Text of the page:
Conclusion? This looks bad.

What about the whois record?

That shows the domain to have been registered on the 6th of November last year. About three weeks before I was given the IP address.

mick@shed whois

Domain name:
Registry Domain ID:
Registrar WHOIS Server:
Registrar URL:
Updated Date: 2019-11-06T00:00:00+08:00
Creation Date: 2019-11-06T22:52:03.0000Z
Registrar Registration Expiration Date: 2020-11-06T00:00:00+08:00
Registrar IANA ID: 1868

Interestingly though, a current whois lookup gives:

mick@shed ~ $ whois

Registry Domain ID: 2452061049_DOMAIN_COM-VRSN
Registrar WHOIS Server:
Registrar URL:
Updated Date: 2020-02-24T02:19:45Z
Creation Date: 2019-11-06T14:52:03Z
Registry Expiry Date: 2020-11-06T14:52:03Z
Registrar: Eranet International Limited
Registrar IANA ID: 1868

So the record was last updated on the 24th of this February. And sure enough, that domain name disappeared from the DNS records at around 1.30 GMT on 24 February. Note – it disappeared – it did not get pointed to a holding address (such as But I’m getting ahead of myself here so let’s take a step back again.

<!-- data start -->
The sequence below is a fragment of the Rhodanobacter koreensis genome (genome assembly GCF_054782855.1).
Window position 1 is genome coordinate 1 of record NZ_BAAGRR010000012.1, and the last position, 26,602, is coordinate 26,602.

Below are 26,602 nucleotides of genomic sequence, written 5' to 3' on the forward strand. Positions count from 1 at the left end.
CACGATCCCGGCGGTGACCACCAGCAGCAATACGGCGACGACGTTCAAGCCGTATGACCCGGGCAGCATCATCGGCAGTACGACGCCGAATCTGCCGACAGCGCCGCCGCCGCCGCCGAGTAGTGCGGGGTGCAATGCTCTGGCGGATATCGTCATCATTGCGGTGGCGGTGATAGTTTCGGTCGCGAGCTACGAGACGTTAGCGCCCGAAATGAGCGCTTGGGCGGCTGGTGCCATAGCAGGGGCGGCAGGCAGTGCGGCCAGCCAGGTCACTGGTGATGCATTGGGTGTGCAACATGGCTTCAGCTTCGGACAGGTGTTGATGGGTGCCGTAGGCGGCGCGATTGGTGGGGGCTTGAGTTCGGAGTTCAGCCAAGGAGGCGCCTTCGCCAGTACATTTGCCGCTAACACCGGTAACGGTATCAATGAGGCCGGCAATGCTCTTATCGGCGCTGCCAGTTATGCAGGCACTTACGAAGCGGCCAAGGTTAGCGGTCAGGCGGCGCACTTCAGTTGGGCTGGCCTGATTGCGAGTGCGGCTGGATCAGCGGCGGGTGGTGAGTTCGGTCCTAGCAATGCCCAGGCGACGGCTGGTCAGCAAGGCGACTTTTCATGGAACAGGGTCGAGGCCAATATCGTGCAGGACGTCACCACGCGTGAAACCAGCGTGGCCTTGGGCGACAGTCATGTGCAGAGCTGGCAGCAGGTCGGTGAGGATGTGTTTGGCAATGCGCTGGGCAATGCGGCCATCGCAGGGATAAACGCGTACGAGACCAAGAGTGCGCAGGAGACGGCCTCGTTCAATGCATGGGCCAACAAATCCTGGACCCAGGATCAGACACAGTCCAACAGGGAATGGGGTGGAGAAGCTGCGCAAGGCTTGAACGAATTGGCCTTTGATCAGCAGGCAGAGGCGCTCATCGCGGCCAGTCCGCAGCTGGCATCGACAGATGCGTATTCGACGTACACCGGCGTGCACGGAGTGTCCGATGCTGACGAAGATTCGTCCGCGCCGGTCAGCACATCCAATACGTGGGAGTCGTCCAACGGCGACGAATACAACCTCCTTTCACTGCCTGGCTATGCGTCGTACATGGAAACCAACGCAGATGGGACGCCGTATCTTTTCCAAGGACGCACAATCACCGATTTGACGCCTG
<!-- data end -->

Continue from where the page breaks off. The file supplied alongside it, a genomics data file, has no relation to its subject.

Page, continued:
Have I been pwned? And do I host malware?

Next step is some research on the domain name. A search for “” and “malware” turns up:

Firstly, joesandbox which, sure enough, shows that domain name on my IP address is dropping malware. Ouch. Not good. Not good at all. But wait. The submission time for that analysis (top right of the full page) is shown as 08.11.2019 14:08:03 – only a couple of days /after/ the domain was registered and again some three weeks /before/ I was given the IP address.